By Max Wilson |
MSc Strength and Conditioning
It’s well known that strength is a key component for successful athletic performance, in any field. The best method for developing strength is weight training, however within the boxing community, and particular amateur boxing, weight training is frowned upon.
Generally this is due to the misconception that weight training reduces speed or will result in large increases in body weight. This supposed increase in body weight is problematic as boxers need to be in the lowest weight class possible to give themselves the best possible physical advantage over their opponent. Therefore any increases in body weight would increase the weight class the boxer fits into and reduce the level of physical advantage they would have.
However, research has shown that if properly managed strength training can increase strength and speed with little effect on body weight! (Kraemer and Ratamess, 2004).
Research has identified that in order to maximise strength development whilst limiting hypertrophy, high loads (>80%1RM) with low rep ranges (3-5 reps) and long rest periods (3-5 min) should be implemented (Kraemer and Ratamess, 2004). This is because heavy weight training has been shown to result in neuromuscular adaptations, which increase muscular efficiency without increasing muscle size (Kraemer and Ratamess, 2004).
In addition to these developments, consistent training at such a high threshold may result in conversion of type 1 to type 2a muscle fibers, resulting in a greater ability to produce powerful muscle contractions (Hales, 2010).
In order to minimise hypertrophy it is important to take long rest periods between sets. This is because strength training results in a build-up of waste products, which cause the release of anabolic hormone which results in hypertrophy (Turner, 2009).
The implementation of long rest periods allows for the dissipation of these waste products and a subsequent reduction in muscle growth.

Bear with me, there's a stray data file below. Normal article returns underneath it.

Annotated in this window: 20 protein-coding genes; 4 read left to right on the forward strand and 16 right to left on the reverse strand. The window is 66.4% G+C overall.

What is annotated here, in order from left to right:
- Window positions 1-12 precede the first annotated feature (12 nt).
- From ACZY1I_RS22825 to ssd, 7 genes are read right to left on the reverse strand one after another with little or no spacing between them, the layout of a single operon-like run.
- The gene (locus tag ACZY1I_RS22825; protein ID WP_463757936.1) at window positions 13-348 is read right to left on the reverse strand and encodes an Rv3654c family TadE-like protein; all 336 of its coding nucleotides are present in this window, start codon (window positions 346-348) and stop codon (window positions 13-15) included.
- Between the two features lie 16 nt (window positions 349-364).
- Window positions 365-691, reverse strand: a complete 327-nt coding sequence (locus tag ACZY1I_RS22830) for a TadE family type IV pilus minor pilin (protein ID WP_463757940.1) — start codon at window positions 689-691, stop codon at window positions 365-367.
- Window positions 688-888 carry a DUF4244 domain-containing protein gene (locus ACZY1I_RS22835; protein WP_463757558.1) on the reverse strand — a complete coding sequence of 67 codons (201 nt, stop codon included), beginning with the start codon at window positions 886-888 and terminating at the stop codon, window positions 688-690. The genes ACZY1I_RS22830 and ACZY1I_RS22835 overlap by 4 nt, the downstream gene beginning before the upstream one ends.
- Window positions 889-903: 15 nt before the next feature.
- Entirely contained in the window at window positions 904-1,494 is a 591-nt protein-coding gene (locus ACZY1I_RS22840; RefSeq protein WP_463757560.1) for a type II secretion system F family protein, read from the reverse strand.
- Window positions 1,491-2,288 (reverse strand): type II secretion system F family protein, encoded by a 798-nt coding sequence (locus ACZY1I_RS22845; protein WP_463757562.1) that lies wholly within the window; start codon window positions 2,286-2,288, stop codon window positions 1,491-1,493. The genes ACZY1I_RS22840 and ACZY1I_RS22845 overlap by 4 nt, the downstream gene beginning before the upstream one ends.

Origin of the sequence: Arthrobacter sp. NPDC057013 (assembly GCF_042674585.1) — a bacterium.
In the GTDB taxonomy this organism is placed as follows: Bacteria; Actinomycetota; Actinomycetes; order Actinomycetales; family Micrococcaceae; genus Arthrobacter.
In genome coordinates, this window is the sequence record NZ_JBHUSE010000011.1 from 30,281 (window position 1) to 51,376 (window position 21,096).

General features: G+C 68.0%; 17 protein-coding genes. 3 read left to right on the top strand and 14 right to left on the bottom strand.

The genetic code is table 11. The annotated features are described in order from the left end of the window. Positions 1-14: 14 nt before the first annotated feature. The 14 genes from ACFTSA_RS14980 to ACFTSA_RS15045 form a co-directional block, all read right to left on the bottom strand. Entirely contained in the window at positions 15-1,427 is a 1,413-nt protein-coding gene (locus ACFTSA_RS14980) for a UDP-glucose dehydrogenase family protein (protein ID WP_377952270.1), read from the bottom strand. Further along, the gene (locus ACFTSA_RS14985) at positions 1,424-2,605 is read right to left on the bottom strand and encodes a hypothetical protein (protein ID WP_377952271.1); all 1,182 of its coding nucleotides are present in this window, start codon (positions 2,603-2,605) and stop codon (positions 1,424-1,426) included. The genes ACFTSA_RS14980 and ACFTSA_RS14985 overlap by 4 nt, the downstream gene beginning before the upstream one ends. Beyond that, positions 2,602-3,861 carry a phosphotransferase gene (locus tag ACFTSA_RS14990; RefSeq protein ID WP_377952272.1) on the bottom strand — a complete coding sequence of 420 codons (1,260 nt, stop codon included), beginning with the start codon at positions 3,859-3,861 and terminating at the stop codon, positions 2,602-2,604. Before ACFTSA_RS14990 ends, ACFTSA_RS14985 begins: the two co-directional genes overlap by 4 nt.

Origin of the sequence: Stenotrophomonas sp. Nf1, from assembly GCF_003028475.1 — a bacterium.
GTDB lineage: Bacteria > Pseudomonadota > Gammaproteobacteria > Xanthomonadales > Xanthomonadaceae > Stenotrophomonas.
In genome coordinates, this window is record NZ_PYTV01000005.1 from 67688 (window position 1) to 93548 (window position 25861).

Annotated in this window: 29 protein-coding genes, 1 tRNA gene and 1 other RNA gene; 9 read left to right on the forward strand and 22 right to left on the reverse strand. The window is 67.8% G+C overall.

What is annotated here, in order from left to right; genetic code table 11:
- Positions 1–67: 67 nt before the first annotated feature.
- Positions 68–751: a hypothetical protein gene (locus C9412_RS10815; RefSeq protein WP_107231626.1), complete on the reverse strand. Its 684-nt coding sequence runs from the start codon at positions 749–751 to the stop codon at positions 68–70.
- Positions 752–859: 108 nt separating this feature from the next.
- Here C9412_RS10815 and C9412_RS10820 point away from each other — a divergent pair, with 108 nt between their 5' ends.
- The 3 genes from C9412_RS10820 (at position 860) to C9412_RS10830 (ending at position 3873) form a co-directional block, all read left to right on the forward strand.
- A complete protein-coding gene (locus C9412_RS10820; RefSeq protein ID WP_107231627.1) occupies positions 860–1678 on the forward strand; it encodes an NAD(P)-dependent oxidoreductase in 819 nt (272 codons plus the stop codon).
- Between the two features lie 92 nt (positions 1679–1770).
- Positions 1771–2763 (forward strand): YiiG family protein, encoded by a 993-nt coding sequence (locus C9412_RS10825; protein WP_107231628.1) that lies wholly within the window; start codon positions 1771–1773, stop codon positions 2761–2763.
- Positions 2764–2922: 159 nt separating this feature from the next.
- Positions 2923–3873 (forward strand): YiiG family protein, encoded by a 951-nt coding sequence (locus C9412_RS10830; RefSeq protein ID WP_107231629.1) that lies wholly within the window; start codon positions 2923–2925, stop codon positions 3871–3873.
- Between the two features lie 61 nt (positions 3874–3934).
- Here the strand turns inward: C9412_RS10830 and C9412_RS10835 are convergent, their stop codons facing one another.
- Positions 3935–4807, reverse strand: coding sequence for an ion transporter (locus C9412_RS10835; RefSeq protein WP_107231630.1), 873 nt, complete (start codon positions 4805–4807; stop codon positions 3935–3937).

What the research suggests
Research has suggested that 3 full-body workouts consisting of compound exercises is more effective than performing upper body split routines for developing strength (Kraemer and Ratamess, 2004).
? Compound exercises have been found to produce greater increases in strength than single joint exercise, as multiple muscles are trained at once (Kraemer and Ratamess, 2004). Because of this, it important to make these exercises the staples of your routine. It is recommended that, when using compound lifts, large muscle groups are trained first while fatigue is minimal in order to see the greatest benefit.
Specificity for Strength Gains
In order to stimulate sport specific adaptations that could result in improved performance, it is important that training mimics the sports movements.
Boxing primarily consists of unilateral movements (movement of one limb), therefore training should also mainly consist of this movement in order to stimulate functional adaptations.
Research has shown that force production is greater in two limbs working unilaterally than when the same limbs are used together (Coyle et al., 2003, Vandervoot et al., 2003), resulting in greater gains in strength.
A muscular imbalance is a where a muscle is stronger than its opposing muscle e.g. quadricep and hamstring, increasing the risk of injury.
Typically boxers tend to have muscular imbalances:
? Between their anterior (front) and posterior (rear) muscles (Amtmann, 2004).
Rear deltoid injuries are a common in boxing, as this muscle is often neglected in training and can lack the strength to exert a braking action following a punch. Because of this, it is important that all strength training programs include exercises designed to strength the posterior musculature.
Recommendations for Strength
? Use heavy weights and low reps with long rest periods.
? Undertake 3 full body workouts per week.
? Train large muscle groups first using compound lifts.
? Make training as specific to competition as possible.
? Train opposing muscles to avoid muscular imbalances.
? Correct form is more important than weight lifted.
? Always use a spotter when using heavy weights.
? Always consult a doctor before begin any new training programs
Take home message
Strength is an important factor in successful boxing performance. Contrary to the misconception that weight training makes you big and slow, research has shown that is possible to dramatically increase strength with minimal hypertrophy.
Therefore, weight training may have massive beneficial effects on boxing performance without compromising the physical advantages gained by competing in a lighter weight class!
Our articles should be used for informational and educational purposes only and are not intended to be taken as medical advice. If you’re concerned, consult a health professional before taking dietary supplements or introducing any major changes to your diet.